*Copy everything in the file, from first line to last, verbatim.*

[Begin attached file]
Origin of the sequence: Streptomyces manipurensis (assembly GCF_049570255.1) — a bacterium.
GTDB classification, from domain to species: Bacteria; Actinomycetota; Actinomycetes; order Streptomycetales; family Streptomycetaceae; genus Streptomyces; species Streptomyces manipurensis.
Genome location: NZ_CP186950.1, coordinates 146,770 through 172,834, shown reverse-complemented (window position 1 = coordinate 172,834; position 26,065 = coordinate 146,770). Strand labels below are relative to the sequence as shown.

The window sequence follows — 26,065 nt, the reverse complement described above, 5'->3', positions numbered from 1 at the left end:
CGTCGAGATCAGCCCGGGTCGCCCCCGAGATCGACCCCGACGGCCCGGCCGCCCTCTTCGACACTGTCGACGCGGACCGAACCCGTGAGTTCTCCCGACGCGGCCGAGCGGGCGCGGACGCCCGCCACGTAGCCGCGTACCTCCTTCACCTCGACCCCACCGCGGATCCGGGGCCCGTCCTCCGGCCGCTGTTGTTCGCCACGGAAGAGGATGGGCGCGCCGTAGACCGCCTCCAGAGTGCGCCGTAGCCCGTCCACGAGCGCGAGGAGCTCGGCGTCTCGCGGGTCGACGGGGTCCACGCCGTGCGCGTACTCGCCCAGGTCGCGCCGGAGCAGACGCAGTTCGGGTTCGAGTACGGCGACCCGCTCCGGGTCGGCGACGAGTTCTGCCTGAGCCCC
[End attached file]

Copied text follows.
Origin of the sequence: Streptomyces manipurensis (assembly GCF_049570255.1) — a bacterium.
GTDB classification, from domain to species: Bacteria; Actinomycetota; Actinomycetes; order Streptomycetales; family Streptomycetaceae; genus Streptomyces; species Streptomyces manipurensis.
Genome location: NZ_CP186950.1, coordinates 146,770 through 172,834, shown reverse-complemented (window position 1 = coordinate 172,834; position 26,065 = coordinate 146,770). Strand labels below are relative to the sequence as shown.

The window sequence follows — 26,065 nt, the reverse complement described above, 5'->3', positions numbered from 1 at the left end:
CGTCGAGATCAGCCCGGGTCGCCCCCGAGATCGACCCCGACGGCCCGGCCGCCCTCTTCGACACTGTCGACGCGGACCGAACCCGTGAGTTCTCCCGACGCGGCCGAGCGGGCGCGGACGCCCGCCACGTAGCCGCGTACCTCCTTCACCTCGACCCCACCGCGGATCCGGGGCCCGTCCTCCGGCCGCTGTTGTTCGCCACGGAAGAGGATGGGCGCGCCGTAGACCGCCTCCAGAGTGCGCCGTAGCCCGTCCACGAGCGCGAGGAGCTCGGCGTCTCGCGGGTCGACGGGGTCCACGCCGTGCGCGTACTCGCCCAGGTCGCGCCGGAGCAGACGCAGTTCGGGTTCGAGTACGGCGACCCGCTCCGGGTCGGCGACGAGTTCTGCCTGAGCCCC